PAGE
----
Cornelia explained, “Movies are always the same. Every time you pop it in, every time you put in a VHS it will always be the same movie and the same language and the same characters instead of constantly changing, the way it does with people, even my expressions, with you and me sitting here. it’s always the same, very, very exaggerated, very colorful. And I think the combination of the music and animation together activating those parts of the brain were really key in tapping into how Owen was feeling but not able to express.”

When Owen was younger, he preferred hand-drawn animation “because it does expressions and feelings.” Now, he likes computer animation as well, perhaps because it has come closer to hand-drawn in its expressiveness and richness of detail. He has very strong views about sequels: “The only four theatrical animated sequels I love are ‘The Rescuers Down Under,’ ‘Fievel Goes West,’ ‘Toy Story II’ and ‘Fantasia 2000’ and the only direct-to-video animated sequels I love are after the very first film of ‘The Land Before Time’ the animated film theatrical in 1988 were ‘The Land Before Time’ direct to video animated sequels. I would go all the way until the 10th one from late 2003, early 2004 and then conclude right there.” He loves to draw the sidekick characters, who have special meaning for him. His favorites are Sebastian from “The little Mermaid,” Iago from “Aladdin,” and Lucky Jack from “Home On The Range.”

Owen has his own YouTube channel, Owen’s Disney Club, where he discusses his favorite movies, displays Disney paraphernalia currently available for bid on eBay in a weekly “Finds of the Week” screencast, tours his personal collection of rare and hard-to-find Disney items, and interviews special guests.

Owen may be the only fan whose favorite Jimmy Stewart role is in “Fievel Goes West,” where his character says, “Just remember Fievel, one man’s sunset is another man’s dawn. I don’t know what’s out there beyond those hills but if you ride yonder, eyes steady, head up and heart open, I think one day that you’ll find that you are the hero that you’ve been looking for.”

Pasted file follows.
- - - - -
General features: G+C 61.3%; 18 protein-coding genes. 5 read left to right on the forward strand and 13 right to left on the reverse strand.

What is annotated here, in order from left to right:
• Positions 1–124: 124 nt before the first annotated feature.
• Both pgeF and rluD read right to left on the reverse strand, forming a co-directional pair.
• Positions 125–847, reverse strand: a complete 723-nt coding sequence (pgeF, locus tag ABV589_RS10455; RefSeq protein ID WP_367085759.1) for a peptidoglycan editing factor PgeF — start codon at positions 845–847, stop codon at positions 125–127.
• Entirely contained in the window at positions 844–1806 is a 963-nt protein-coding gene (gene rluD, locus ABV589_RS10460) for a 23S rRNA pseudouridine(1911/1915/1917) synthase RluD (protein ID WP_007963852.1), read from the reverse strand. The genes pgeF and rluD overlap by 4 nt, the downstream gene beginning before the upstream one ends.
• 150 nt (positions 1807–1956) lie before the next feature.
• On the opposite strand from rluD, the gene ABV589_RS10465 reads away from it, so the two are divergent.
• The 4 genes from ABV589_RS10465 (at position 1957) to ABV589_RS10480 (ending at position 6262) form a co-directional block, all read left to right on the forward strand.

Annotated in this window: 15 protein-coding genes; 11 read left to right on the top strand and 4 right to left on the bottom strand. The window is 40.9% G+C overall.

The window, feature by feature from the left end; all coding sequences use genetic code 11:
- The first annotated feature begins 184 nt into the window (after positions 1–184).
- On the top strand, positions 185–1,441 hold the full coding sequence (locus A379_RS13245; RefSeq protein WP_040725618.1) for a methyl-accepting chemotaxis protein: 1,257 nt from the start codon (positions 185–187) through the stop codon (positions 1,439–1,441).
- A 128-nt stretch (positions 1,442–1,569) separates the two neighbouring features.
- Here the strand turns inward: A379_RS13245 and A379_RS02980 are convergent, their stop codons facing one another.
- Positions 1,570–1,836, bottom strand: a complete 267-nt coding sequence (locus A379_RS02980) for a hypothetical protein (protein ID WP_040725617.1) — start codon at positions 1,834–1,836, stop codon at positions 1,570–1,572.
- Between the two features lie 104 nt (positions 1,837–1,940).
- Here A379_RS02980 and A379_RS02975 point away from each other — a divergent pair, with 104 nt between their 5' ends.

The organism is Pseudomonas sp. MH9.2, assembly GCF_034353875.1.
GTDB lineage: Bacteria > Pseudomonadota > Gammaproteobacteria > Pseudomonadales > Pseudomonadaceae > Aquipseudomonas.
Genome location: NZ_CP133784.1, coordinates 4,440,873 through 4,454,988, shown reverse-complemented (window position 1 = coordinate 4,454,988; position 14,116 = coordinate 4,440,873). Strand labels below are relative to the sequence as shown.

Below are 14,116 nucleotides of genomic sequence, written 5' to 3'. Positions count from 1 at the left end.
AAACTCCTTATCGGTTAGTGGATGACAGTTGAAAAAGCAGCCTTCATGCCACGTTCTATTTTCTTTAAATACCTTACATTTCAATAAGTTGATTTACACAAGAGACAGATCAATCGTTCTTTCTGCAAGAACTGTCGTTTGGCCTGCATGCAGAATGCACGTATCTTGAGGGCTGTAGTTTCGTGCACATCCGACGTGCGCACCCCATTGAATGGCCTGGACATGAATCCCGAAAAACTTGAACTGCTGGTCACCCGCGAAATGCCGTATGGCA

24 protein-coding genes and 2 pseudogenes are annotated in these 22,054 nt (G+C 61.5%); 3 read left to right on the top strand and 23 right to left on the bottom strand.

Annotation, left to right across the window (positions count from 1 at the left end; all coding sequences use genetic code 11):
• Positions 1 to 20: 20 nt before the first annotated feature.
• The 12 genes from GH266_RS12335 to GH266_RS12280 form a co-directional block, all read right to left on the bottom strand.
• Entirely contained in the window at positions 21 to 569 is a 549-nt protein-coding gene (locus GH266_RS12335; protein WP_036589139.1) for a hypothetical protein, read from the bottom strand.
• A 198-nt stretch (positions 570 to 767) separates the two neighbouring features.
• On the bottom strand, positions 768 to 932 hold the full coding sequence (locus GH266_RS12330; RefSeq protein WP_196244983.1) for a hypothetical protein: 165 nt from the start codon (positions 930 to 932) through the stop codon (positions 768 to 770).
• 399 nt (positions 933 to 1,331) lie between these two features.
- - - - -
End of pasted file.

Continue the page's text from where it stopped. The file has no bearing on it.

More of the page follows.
Owen pointed out that Stewart, like a surprising list of other stars, made his last performance in an animated film. Another favorite is Mary Wickes, whose last performance was as a gargoyle in “Hunchback of Notre Dame.” Owen quoted her: “Life’s not a spectator sport. If watchin’ is all you’re gonna do, then you’re gonna watch your life go by without ya.”

Cornelia’s hopes for the movie are equally inspiring: “If we could share a little bit of a positive experience, not that obviously every minute in the film is a positive and our every minute has not been positive, but just the reality of it for people to get another image of what a person on the spectrum is like instead of ‘Rain Man,’ to see how fully realized Owen’s life is and that his wants and desires are every bit exactly the same as ours. I mean it’s extraordinary, it really is. So we’ve guided him for sure and try to teach him but he teaches us a lot more in a profound way.” And in this movie, they teach us all.

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Disabilities and Different Abilities Documentary Interview

Life, Animated

Posted on July 7, 2016 at 5:34 pm

B+
Lowest Recommended Age: Middle School
MPAA Rating: Rated PG for thematic elements, and language including a suggestive reference
Profanity: None
Alcohol/ Drugs: None
Violence/ Scariness: Emotional upheavals
Diversity Issues: A theme of the movie
Date Released to Theaters: July 8. 2016
Copyright 2016 The Orchard
Copyright 2016 The Orchard